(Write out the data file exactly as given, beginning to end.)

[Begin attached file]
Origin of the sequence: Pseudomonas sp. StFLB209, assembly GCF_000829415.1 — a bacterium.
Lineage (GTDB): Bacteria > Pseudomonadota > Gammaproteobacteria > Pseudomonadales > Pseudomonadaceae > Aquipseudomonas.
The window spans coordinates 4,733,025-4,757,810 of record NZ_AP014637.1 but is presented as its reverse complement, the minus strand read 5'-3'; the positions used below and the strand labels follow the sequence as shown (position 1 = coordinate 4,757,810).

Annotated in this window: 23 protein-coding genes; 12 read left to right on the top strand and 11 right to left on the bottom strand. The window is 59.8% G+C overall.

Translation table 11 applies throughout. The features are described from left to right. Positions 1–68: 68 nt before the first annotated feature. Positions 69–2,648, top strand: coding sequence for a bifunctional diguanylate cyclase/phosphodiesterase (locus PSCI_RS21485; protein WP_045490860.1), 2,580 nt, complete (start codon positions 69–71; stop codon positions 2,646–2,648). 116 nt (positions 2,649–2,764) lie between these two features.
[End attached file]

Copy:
Origin of the sequence: Pseudomonas sp. StFLB209, assembly GCF_000829415.1 — a bacterium.
Lineage (GTDB): Bacteria > Pseudomonadota > Gammaproteobacteria > Pseudomonadales > Pseudomonadaceae > Aquipseudomonas.
The window spans coordinates 4,733,025-4,757,810 of record NZ_AP014637.1 but is presented as its reverse complement, the minus strand read 5'-3'; the positions used below and the strand labels follow the sequence as shown (position 1 = coordinate 4,757,810).

Annotated in this window: 23 protein-coding genes; 12 read left to right on the top strand and 11 right to left on the bottom strand. The window is 59.8% G+C overall.

Translation table 11 applies throughout. The features are described from left to right. Positions 1–68: 68 nt before the first annotated feature. Positions 69–2,648, top strand: coding sequence for a bifunctional diguanylate cyclase/phosphodiesterase (locus PSCI_RS21485; protein WP_045490860.1), 2,580 nt, complete (start codon positions 69–71; stop codon positions 2,646–2,648). 116 nt (positions 2,649–2,764) lie between these two features.